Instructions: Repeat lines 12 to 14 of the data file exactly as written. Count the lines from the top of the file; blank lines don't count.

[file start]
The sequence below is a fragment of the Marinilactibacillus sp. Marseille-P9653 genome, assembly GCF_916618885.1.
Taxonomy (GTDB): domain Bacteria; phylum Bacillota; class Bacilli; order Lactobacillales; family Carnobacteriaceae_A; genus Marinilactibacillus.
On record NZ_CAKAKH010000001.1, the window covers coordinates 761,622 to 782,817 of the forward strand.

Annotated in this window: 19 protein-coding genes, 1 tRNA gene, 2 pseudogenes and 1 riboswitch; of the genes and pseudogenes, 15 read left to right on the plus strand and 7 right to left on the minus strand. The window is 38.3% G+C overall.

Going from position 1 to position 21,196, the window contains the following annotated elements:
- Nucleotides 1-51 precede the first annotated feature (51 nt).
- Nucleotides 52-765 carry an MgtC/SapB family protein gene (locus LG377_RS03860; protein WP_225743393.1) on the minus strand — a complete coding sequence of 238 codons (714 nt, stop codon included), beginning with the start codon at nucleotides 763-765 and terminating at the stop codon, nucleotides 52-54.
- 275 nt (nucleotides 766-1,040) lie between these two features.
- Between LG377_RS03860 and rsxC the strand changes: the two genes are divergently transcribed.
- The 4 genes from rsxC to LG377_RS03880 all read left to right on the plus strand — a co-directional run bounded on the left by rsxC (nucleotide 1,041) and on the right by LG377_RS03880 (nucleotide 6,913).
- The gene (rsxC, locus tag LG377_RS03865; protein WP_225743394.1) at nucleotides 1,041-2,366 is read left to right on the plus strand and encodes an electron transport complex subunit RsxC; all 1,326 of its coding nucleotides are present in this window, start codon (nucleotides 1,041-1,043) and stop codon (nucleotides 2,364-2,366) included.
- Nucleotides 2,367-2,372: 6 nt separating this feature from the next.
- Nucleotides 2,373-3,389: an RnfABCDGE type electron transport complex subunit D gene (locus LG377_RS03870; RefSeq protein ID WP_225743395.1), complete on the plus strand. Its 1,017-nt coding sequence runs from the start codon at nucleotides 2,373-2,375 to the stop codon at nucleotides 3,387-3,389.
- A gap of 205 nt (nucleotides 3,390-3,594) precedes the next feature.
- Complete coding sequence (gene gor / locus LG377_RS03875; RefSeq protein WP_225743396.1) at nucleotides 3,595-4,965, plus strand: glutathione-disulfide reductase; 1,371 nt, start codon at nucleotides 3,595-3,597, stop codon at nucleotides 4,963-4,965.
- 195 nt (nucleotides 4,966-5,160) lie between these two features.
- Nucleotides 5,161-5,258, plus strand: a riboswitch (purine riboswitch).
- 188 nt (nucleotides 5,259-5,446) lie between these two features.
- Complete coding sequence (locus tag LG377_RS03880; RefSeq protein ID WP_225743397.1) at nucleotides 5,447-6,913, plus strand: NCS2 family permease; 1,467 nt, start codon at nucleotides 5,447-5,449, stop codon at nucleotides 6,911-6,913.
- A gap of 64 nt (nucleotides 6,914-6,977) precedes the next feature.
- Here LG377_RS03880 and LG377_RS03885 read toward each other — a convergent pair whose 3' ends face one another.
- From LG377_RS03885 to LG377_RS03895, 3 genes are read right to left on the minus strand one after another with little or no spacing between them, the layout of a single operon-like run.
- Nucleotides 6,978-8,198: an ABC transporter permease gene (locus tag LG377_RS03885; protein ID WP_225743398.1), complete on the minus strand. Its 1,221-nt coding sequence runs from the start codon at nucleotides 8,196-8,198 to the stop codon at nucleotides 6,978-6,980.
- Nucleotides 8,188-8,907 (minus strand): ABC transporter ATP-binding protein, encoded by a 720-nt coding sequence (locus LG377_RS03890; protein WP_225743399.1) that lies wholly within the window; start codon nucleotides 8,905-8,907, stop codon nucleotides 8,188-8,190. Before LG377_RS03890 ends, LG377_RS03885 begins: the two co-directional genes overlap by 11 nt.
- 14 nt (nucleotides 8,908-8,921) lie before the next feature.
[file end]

- Nucleotides 2,367-2,372: 6 nt separating this feature from the next.
- Nucleotides 2,373-3,389: an RnfABCDGE type electron transport complex subunit D gene (locus LG377_RS03870; RefSeq protein ID WP_225743395.1), complete on the plus strand. Its 1,017-nt coding sequence runs from the start codon at nucleotides 2,373-2,375 to the stop codon at nucleotides 3,387-3,389.
- A gap of 205 nt (nucleotides 3,390-3,594) precedes the next feature.